You might think Congress would have more important things to do than arrange funding for specific road- and bridge-building projects back home. After all, we’re at war.
And, with the federal budget deficit expected to approach $500 billion this year, you also might think these federal lawmakers would be looking for ways to hold the line on spending. Alas, a quick glance at the highway bill the House of Representatives passed recently shows you’d be wrong on both counts. Local road projects seem to top most members’ agendas, and money is no object. The House bill would cost $283 billion over six years, almost $50 billion more than what the government is scheduled to collect in gas taxes in that period. Worse, it’s loaded with more than 3,000 “earmarks” totaling $10.7 billion.
That’s money lawmakers set aside for specific projects in specific districts, regardless of whether local officials need them or whether the federal government should fund them. This “transportation” money would be better spent on important projects. Indeed, for that amount we could pay for most of the military’s unfunded priorities.
Earmarks are a growing problem. In 1982, the highway bill contained only 10 of them. The 1991 bill carried 538. In 1998, they’d included 1,800. The current bill, a new low in fiscal responsibility, contains a record 3,251 earmarks. Even worse, many of the projects lawmakers inserted will do nothing to improve our roads. For example, the House bill directs $400,000 to rehabilitate a historic freight warehouse in the Erie Canal’s Inner Harbor and develop it into a transportation museum, $1.5 million for the Henry Ford museum and $4.2 million for pedestrian walkways and streetscaping projects in my old neighborhood of Western Springs, Ill. These earmarks help divert highway tax money away from true highway transportation needs and into the pockets of Washington lobbyists. Moreover, Heritage Foundation transportation analyst Ronald Utt noted recently, special interests — including lobbyists in the business of securing federal money for local projects — absorb as much as 40 percent of all federal highway spending, and that share is growing. Lawmakers are generally happy to spend as much as they can, because they see federal highway spending as a way to create jobs. Of course, having the federal government involved in road-building project is the least efficient way to do that. This merely takes tax money away from local motorists, filters it through many layers of bureaucracy, and only then sends some back to pay for local road projects. Plus the system is fundamentally unfair, since some states get back more than they put in, and others get back less.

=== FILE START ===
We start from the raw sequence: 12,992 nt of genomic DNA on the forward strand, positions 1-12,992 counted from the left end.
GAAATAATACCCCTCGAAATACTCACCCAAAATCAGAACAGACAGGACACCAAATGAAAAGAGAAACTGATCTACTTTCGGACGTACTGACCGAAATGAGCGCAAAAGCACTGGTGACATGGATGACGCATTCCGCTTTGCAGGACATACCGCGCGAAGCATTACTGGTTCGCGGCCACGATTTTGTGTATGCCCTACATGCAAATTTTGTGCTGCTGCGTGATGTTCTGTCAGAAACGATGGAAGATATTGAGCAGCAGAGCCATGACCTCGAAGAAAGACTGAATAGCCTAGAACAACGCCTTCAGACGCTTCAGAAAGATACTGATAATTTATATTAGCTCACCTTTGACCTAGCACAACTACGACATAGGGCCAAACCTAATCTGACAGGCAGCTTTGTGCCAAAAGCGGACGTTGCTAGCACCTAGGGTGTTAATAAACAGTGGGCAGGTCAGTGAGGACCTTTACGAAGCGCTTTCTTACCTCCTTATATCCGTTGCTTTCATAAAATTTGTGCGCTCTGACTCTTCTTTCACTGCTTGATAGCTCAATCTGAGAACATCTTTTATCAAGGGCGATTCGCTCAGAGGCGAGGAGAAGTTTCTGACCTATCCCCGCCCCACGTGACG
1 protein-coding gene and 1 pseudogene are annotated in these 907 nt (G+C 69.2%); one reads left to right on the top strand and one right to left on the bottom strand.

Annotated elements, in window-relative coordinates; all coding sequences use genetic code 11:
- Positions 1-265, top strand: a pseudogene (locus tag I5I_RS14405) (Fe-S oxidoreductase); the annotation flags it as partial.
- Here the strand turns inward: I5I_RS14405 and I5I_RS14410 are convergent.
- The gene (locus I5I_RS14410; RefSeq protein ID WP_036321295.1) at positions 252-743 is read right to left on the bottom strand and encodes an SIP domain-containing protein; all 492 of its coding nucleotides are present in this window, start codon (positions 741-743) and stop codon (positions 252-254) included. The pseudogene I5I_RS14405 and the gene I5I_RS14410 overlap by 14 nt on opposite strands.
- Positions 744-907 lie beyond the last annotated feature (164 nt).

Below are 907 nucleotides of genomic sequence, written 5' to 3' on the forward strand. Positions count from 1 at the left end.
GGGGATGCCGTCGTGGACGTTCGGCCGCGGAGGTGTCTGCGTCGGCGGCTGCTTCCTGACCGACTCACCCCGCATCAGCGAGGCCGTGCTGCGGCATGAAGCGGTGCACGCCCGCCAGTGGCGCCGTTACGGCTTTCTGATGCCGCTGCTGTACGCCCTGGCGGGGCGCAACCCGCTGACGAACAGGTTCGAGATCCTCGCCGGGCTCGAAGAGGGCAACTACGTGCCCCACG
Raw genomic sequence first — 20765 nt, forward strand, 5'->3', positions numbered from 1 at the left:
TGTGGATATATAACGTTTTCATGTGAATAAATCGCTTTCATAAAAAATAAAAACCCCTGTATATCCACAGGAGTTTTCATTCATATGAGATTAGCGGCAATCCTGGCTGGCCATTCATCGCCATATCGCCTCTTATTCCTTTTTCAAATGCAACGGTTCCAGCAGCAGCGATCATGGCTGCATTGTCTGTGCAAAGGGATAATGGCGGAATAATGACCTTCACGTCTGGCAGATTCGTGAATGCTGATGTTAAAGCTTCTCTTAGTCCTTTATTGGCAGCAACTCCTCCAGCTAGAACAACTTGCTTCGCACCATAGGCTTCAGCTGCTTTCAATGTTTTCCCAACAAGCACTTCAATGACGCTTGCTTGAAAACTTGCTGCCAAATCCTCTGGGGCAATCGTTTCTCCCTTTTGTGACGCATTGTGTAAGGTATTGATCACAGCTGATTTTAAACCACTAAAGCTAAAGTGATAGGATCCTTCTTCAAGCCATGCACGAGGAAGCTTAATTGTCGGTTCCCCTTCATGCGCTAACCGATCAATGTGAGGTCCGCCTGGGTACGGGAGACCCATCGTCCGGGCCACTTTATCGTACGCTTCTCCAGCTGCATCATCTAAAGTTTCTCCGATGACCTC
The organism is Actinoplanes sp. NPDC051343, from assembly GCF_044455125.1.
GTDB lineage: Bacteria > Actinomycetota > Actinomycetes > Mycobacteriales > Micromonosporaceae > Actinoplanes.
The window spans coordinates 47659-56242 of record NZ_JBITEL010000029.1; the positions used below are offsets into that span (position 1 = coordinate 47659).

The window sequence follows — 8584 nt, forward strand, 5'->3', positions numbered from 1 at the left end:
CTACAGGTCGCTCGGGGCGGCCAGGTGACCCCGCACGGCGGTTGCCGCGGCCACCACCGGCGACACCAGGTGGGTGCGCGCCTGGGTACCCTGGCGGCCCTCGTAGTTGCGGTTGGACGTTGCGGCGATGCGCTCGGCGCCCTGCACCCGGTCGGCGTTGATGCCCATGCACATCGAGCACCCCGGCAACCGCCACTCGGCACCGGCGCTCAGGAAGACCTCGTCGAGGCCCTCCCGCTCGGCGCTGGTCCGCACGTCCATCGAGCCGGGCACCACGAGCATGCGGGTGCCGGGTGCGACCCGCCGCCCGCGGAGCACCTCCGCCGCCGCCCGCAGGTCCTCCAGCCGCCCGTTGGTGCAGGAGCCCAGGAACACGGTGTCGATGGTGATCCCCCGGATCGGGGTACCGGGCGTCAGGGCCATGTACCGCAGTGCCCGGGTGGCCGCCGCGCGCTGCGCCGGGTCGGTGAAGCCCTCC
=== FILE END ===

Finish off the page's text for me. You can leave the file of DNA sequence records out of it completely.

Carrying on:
As a result, Utt found that “$700 billion (inflation adjusted) of federal highway spending since 1970 has added only 7 percent capacity to our road system.” Think about that the next time you’re stuck in traffic, idling away gallons of gasoline. Unfortunately, the earmark bidding war is just beginning. Although the House bill already exceeds President Bush’s ceiling of $256 billion, it’s still less than the $318 billion bill passed by the Senate in February. And the Senate hasn’t started throwing in its own earmarks yet, so by the time the measure actually reaches President Bush, it’ll probably be larger still. We no can longer afford the current system. Because of years of direct congressional involvement in road-building projects, the federal system for creating highway bills has broken down. President Bush should show he’s in the driver’s seat by vetoing any transportation bill that costs more than his proposed limit. He should tell lawmakers to delete the earmarks and return control of transportation projects to local governments. That’s the best, and most affordable, way to clear up this bottleneck of taxpayer dollars.
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